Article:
The score retains the two major fan favorites from the film: “The Candy Man” and “Pure Imagination,” both originally composed by Leslie Bricusse and Anthony Newley. But O’Brien asked Shaiman and Wittman to turn “Candy Man” into a more flourishing musical theatre opening number. They also contributed several original songs.
Often once a show closes on Broadway, the production heartland audiences sometimes see are necessarily diminished to accommodate the vagaries of various road houses. But the announcement of Roald Dahl’s Charlie and the Chocolate Factory’s first national tour last year presented yet another opportunity for the creative team to revisit what worked (and what didn’t) – and they happily took it, Lenz said.
“We know we didn’t get it totally right on Broadway,” Lenz said. “But with nine months between Broadway and the tour starting, we were able to have some perspective and make some really good changes,” Lenz said. The factory set, with its three walls and a ceiling, was jettisoned in favor of what Lenz calls “complete video surround – which gives you infinitely more possibilities,” he said.
After wrapping and unwrapping this particular candy bar so many times along the way, Lenz said, the Roald Dahl’s Charlie and the Chocolate Factory Denver audiences will see has something for everyone. “It’s nostalgia told in a contemporary way,” he said. “You’ll see it coming, but it will still surprise you.
“And as crazy and eccentric as this piece is, I think it throbs with humanity and heart and truth.”
John Moore was named one of the 12 most influential theater critics in the U.S. by American Theatre Magazine in 2011. He has since taken a groundbreaking position as the Denver Center’s Senior Arts Journalist.
Roald Dahl’s Charlie and the Chocolate Factory in Denver: Ticket information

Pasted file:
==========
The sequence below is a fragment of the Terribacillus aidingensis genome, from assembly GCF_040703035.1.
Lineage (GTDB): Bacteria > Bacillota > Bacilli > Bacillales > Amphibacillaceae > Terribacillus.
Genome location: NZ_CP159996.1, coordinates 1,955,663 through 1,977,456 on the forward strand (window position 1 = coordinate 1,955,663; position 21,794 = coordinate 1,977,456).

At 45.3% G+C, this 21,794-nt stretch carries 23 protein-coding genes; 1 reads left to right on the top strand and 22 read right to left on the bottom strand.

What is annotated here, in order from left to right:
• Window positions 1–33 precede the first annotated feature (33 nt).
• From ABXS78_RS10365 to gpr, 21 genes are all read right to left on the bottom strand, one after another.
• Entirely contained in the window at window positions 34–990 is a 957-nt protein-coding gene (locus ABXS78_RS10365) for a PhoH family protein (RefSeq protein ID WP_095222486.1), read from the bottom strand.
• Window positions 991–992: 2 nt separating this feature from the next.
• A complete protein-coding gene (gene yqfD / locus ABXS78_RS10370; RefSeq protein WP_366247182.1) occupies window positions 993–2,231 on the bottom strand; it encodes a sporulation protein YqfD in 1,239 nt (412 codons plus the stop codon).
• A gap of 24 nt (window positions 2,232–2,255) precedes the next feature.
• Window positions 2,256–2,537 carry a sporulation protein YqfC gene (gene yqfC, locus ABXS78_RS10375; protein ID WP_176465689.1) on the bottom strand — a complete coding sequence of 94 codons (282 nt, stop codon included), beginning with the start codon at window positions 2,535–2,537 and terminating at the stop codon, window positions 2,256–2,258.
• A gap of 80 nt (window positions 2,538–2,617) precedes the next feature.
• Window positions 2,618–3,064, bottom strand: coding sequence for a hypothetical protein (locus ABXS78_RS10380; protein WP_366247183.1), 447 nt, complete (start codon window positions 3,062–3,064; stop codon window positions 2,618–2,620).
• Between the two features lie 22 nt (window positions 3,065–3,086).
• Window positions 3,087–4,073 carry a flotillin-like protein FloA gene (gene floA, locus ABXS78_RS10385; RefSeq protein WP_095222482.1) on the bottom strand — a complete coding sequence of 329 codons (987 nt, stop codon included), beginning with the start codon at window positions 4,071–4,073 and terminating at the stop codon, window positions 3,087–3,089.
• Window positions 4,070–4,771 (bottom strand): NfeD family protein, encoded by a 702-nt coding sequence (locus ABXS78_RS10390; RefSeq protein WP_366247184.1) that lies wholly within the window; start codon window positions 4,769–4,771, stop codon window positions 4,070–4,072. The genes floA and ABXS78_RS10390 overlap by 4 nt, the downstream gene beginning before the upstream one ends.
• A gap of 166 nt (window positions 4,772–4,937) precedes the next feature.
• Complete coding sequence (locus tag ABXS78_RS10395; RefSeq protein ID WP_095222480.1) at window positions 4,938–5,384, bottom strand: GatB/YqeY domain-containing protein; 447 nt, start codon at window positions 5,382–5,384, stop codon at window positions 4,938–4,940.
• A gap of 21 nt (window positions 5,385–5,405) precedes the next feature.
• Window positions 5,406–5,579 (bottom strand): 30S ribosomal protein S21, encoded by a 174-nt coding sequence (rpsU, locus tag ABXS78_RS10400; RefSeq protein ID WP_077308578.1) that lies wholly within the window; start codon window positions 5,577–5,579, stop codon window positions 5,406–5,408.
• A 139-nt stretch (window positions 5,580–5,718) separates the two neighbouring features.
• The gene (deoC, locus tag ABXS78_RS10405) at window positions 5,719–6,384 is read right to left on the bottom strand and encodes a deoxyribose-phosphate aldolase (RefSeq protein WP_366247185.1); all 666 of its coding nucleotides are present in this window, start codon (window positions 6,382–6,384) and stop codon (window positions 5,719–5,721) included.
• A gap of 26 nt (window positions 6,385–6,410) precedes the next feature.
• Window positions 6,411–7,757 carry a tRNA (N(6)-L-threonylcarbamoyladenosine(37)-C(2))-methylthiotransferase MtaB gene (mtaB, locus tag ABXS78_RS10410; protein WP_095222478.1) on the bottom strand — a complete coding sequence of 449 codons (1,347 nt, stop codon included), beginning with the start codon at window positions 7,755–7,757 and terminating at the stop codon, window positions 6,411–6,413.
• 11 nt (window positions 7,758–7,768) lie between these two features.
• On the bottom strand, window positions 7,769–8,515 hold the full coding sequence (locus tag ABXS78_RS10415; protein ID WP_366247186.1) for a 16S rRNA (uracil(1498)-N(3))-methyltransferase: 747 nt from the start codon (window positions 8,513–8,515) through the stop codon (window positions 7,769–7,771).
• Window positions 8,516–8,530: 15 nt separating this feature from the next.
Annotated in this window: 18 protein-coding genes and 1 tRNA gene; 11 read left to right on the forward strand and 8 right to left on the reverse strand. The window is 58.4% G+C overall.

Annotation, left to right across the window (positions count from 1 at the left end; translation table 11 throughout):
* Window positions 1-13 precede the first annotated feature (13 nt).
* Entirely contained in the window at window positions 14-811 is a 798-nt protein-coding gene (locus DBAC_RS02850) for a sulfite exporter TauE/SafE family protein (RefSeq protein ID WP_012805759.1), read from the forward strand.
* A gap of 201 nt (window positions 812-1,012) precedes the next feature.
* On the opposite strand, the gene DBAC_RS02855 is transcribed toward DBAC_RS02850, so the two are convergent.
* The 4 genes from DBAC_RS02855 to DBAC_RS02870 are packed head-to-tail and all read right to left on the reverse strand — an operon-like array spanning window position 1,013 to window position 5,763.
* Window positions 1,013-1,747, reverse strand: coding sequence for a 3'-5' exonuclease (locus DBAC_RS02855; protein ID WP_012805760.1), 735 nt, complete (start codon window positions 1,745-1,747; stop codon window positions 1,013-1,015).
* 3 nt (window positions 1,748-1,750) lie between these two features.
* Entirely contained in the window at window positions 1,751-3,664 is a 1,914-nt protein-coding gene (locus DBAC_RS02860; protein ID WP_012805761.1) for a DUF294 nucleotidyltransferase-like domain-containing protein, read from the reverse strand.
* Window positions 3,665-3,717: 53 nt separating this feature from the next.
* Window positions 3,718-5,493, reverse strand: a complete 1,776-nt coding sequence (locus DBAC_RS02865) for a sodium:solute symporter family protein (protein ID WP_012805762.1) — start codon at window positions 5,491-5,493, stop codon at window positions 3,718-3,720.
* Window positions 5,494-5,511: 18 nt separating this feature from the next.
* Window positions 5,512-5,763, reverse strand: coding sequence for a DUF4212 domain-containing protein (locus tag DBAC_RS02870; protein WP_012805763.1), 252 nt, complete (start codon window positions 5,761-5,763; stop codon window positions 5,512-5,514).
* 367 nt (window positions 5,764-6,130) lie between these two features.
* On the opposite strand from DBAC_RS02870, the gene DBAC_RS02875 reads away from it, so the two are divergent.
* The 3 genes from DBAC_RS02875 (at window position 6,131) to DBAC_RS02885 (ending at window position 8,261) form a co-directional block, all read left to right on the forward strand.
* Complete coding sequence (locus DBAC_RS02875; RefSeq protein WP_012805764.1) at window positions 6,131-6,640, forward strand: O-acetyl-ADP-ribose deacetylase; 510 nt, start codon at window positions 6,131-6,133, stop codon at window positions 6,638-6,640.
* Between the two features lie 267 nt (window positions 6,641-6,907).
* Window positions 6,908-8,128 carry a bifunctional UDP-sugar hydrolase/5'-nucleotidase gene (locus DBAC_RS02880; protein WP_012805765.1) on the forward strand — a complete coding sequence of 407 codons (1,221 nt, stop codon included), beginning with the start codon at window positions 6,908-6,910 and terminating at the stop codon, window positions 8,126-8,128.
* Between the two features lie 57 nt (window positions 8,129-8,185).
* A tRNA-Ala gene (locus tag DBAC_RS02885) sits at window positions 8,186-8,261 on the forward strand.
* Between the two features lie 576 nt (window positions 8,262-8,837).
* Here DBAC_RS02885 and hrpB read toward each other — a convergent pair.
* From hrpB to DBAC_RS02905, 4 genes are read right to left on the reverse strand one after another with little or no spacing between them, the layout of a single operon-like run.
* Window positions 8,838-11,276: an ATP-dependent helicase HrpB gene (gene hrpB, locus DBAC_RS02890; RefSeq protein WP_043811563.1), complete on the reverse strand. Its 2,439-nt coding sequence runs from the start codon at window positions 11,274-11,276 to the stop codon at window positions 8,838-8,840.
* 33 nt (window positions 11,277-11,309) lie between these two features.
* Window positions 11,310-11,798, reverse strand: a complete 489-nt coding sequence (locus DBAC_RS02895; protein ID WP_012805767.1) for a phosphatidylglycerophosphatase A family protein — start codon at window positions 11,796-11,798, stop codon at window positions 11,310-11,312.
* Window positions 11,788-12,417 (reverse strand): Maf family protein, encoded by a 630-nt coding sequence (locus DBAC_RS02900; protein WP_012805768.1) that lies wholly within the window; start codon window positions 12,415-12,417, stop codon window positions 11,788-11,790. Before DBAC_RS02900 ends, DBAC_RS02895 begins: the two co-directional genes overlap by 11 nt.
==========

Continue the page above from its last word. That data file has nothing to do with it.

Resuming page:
Roald Dahl’s Charlie and the Chocolate Factory tells the story of Willy Wonka, world-famous inventor of the Everlasting Gobstopper, who has announced that his marvelous and mysterious factory is opening its gates to a lucky few. Young Charlie Bucket and four other Golden Ticket winners will embark on a life-changing journey through Wonka’s world of pure imagination. Get ready for Oompa-Loompas, inventions, the great glass elevator and more, more, more. The score features songs from the original film, including “Pure Imagination,” “The Candy Man,” and “I’ve Got a Golden Ticket,” alongside new songs from the writers of Hairspray.
- Writers: Book by David Greig; Music by Marc Shaiman; Lyrics by Scott Wittman and Marc Shaiman; Based on the novel by Roald Dahl; Songs from the motion picture by Leslie Bricusse and Anthony Newley
- Director: Jack O’Brien
- Dates: Through July 28
- Where: Buell Theatre
- Accessibility: ASL-interpreted, Audio Described and Open Captioned performance at 2 p.m. on July 21
- Age recommendation: 6 and up
- Tickets: Available by calling 303-893-4100, in person in the Helen Bonfils Theatre Complex at 14th and Curtis streets or, online by clicking here:
Roald Dahl’s Charlie and the Chocolate Factory in Denver: Photo gallery
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Note: Please be advised that the Denver Center for the Performing Arts – denvercenter.org – is the ONLY authorized ticket provider for Charlie and the Chocolate Factory in Denver. As with all productions produced or presented by the DCPA, ticket buyers who purchase tickets from a ticket broker or any third party run the risk of overpaying or purchasing illegitimate tickets. Patrons should be aware that the DCPA is unable to reprint or replace lost or stolen tickets and is unable to contact patrons with information regarding time changes or other pertinent updates regarding the performance. Patrons found in violation of the DCPA Ticket Purchase and Sale Terms and Policies may have all of their tickets canceled.
Video playlist: Check out our ever-expanding playlist of videos chronicling the Denver visit of ‘Roald Dahl’s Charlie and the Chocolate Factory.’